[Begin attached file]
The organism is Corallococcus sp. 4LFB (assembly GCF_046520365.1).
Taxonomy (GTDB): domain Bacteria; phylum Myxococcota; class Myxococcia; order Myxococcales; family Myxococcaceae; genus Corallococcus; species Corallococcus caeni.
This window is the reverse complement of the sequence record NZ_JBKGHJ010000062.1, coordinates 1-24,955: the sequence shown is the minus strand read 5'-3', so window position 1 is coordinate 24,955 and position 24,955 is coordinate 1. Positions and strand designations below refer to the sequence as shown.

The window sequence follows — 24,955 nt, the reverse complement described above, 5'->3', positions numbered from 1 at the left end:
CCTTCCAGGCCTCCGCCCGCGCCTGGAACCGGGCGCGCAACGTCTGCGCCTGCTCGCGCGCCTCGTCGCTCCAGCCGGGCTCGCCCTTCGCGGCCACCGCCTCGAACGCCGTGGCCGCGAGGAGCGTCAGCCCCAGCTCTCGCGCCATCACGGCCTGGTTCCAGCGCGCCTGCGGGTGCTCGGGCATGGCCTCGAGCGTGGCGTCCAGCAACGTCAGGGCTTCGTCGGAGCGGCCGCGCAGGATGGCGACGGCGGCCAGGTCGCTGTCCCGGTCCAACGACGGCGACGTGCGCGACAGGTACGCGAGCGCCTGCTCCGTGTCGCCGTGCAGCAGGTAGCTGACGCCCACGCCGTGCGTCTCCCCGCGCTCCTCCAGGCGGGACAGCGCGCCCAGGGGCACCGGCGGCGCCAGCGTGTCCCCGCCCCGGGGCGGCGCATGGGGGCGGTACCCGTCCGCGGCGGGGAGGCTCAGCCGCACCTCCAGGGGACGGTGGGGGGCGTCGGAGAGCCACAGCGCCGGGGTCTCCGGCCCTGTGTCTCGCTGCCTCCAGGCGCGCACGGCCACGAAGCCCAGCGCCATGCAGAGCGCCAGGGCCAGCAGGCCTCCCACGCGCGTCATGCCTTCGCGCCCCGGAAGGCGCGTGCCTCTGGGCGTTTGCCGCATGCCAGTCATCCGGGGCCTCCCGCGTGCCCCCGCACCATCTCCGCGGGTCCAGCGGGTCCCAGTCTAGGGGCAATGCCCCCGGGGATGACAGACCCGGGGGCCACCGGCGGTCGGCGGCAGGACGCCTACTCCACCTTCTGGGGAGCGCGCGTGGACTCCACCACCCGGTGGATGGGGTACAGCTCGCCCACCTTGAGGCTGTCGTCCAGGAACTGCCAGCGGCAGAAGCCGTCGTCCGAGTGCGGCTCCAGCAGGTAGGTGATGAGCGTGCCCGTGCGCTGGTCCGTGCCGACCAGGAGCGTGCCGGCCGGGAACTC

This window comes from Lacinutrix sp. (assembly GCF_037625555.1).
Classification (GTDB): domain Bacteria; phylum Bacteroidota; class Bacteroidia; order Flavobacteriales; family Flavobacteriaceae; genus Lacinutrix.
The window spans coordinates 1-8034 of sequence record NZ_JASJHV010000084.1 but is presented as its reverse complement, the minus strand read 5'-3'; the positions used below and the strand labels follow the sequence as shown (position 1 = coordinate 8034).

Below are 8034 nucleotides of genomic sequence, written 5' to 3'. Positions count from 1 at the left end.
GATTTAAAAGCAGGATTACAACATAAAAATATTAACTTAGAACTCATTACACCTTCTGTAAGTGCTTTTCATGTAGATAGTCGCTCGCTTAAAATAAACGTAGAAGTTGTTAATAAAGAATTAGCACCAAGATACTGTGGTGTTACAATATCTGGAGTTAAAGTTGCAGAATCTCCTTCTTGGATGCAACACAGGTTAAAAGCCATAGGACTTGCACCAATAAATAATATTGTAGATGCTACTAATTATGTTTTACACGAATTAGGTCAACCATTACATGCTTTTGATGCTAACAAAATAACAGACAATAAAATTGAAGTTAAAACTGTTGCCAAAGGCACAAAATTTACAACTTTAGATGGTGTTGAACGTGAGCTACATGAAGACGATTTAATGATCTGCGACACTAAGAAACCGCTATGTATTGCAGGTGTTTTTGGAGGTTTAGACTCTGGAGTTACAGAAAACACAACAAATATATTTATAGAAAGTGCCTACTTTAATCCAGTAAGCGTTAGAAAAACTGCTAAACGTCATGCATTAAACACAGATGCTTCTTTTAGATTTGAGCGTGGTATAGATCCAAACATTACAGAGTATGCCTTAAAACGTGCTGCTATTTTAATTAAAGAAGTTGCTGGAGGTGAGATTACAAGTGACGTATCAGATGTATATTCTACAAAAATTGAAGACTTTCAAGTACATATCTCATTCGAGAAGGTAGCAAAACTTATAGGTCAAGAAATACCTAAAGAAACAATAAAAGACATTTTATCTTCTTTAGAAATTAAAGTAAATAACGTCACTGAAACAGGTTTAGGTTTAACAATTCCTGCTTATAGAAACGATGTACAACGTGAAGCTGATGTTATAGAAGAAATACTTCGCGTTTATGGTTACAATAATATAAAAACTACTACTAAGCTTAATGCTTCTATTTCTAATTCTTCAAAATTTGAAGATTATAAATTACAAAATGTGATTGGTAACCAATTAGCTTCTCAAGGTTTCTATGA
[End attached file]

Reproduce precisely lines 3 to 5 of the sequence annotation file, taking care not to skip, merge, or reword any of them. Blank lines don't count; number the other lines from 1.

This window is the reverse complement of the sequence record NZ_JBKGHJ010000062.1, coordinates 1-24,955: the sequence shown is the minus strand read 5'-3', so window position 1 is coordinate 24,955 and position 24,955 is coordinate 1. Positions and strand designations below refer to the sequence as shown.

The window sequence follows — 24,955 nt, the reverse complement described above, 5'->3', positions numbered from 1 at the left end:
CCTTCCAGGCCTCCGCCCGCGCCTGGAACCGGGCGCGCAACGTCTGCGCCTGCTCGCGCGCCTCGTCGCTCCAGCCGGGCTCGCCCTTCGCGGCCACCGCCTCGAACGCCGTGGCCGCGAGGAGCGTCAGCCCCAGCTCTCGCGCCATCACGGCCTGGTTCCAGCGCGCCTGCGGGTGCTCGGGCATGGCCTCGAGCGTGGCGTCCAGCAACGTCAGGGCTTCGTCGGAGCGGCCGCGCAGGATGGCGACGGCGGCCAGGTCGCTGTCCCGGTCCAACGACGGCGACGTGCGCGACAGGTACGCGAGCGCCTGCTCCGTGTCGCCGTGCAGCAGGTAGCTGACGCCCACGCCGTGCGTCTCCCCGCGCTCCTCCAGGCGGGACAGCGCGCCCAGGGGCACCGGCGGCGCCAGCGTGTCCCCGCCCCGGGGCGGCGCATGGGGGCGGTACCCGTCCGCGGCGGGGAGGCTCAGCCGCACCTCCAGGGGACGGTGGGGGGCGTCGGAGAGCCACAGCGCCGGGGTCTCCGGCCCTGTGTCTCGCTGCCTCCAGGCGCGCACGGCCACGAAGCCCAGCGCCATGCAGAGCGCCAGGGCCAGCAGGCCTCCCACGCGCGTCATGCCTTCGCGCCCCGGAAGGCGCGTGCCTCTGGGCGTTTGCCGCATGCCAGTCATCCGGGGCCTCCCGCGTGCCCCCGCACCATCTCCGCGGGTCCAGCGGGTCCCAGTCTAGGGGCAATGCCCCCGGGGATGACAGACCCGGGGGCCACCGGCGGTCGGCGGCAGGACGCCTACTCCACCTTCTGGGGAGCGCGCGTGGACTCCACCACCCGGTGGATGGGGTACAGCTCGCCCACCTTGAGGCTGTCGTCCAGGAACTGCCAGCGGCAGAAGCCGTCGTCCGAGTGCGGCTCCAGCAGGTAGGTGATGAGCGTGCCCGTGCGCTGGTCCGTGCCGACCAGGAGCGTGCCGGCCGGGAACTC